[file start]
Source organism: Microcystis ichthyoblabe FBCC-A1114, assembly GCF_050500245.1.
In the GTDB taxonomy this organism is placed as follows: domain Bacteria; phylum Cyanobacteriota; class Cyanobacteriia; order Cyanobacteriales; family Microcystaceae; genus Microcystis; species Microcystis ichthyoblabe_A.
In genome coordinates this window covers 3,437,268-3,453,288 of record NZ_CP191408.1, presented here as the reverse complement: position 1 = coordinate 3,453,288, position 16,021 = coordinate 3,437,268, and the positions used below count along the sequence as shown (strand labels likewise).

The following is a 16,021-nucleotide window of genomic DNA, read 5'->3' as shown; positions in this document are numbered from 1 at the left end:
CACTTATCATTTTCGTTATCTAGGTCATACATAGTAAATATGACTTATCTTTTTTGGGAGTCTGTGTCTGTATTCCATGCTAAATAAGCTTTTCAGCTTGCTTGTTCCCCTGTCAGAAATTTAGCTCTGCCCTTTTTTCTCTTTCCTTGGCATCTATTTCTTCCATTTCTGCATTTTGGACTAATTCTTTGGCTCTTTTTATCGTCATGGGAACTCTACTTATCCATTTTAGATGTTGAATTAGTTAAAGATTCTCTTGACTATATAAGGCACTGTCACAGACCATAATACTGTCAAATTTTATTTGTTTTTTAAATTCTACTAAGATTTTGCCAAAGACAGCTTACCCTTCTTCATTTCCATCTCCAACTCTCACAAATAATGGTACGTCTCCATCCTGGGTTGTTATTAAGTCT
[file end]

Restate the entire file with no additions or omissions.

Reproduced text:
Source organism: Microcystis ichthyoblabe FBCC-A1114, assembly GCF_050500245.1.
In the GTDB taxonomy this organism is placed as follows: domain Bacteria; phylum Cyanobacteriota; class Cyanobacteriia; order Cyanobacteriales; family Microcystaceae; genus Microcystis; species Microcystis ichthyoblabe_A.
In genome coordinates this window covers 3,437,268-3,453,288 of record NZ_CP191408.1, presented here as the reverse complement: position 1 = coordinate 3,453,288, position 16,021 = coordinate 3,437,268, and the positions used below count along the sequence as shown (strand labels likewise).

The following is a 16,021-nucleotide window of genomic DNA, read 5'->3' as shown; positions in this document are numbered from 1 at the left end:
CACTTATCATTTTCGTTATCTAGGTCATACATAGTAAATATGACTTATCTTTTTTGGGAGTCTGTGTCTGTATTCCATGCTAAATAAGCTTTTCAGCTTGCTTGTTCCCCTGTCAGAAATTTAGCTCTGCCCTTTTTTCTCTTTCCTTGGCATCTATTTCTTCCATTTCTGCATTTTGGACTAATTCTTTGGCTCTTTTTATCGTCATGGGAACTCTACTTATCCATTTTAGATGTTGAATTAGTTAAAGATTCTCTTGACTATATAAGGCACTGTCACAGACCATAATACTGTCAAATTTTATTTGTTTTTTAAATTCTACTAAGATTTTGCCAAAGACAGCTTACCCTTCTTCATTTCCATCTCCAACTCTCACAAATAATGGTACGTCTCCATCCTGGGTTGTTATTAAGTCT